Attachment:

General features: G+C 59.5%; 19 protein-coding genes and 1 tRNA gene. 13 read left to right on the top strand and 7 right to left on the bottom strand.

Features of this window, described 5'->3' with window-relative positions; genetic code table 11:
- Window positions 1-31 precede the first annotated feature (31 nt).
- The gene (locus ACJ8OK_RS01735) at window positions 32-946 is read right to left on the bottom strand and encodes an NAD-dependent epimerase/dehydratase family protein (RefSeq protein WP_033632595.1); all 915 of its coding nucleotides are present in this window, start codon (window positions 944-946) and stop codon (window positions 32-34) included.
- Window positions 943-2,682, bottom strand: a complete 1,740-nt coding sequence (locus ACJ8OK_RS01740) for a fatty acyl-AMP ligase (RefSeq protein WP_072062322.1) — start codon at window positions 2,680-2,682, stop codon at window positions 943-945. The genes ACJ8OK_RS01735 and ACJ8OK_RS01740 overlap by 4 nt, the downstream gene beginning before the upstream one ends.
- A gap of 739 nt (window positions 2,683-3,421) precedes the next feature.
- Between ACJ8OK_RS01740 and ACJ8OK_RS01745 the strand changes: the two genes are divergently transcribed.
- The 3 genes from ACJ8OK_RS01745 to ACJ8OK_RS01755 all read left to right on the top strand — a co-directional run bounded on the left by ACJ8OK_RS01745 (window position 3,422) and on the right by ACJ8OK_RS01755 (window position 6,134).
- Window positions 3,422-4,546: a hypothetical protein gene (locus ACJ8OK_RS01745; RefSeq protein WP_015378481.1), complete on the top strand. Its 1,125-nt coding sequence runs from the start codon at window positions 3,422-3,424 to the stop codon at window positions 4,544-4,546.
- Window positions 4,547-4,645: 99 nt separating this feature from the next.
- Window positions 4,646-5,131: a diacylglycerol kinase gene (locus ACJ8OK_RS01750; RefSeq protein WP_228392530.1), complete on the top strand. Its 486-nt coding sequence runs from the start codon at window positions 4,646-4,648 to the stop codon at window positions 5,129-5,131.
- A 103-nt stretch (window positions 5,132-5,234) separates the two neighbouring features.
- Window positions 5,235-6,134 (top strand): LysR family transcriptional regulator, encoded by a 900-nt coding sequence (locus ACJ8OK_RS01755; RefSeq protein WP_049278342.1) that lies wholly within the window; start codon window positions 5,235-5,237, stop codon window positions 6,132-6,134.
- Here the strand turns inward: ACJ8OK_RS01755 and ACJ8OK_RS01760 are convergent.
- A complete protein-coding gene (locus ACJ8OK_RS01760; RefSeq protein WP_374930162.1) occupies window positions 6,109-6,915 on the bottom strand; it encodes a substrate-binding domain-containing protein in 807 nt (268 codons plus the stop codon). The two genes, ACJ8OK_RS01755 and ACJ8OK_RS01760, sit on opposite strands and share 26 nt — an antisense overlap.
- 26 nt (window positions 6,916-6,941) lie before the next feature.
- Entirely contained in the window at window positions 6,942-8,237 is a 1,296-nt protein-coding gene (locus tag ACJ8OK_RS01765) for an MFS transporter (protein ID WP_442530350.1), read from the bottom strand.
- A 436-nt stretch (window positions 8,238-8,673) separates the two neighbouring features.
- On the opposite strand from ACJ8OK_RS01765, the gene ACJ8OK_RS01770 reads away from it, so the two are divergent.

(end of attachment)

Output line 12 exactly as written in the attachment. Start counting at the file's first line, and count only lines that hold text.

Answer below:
- A 103-nt stretch (window positions 5,132-5,234) separates the two neighbouring features.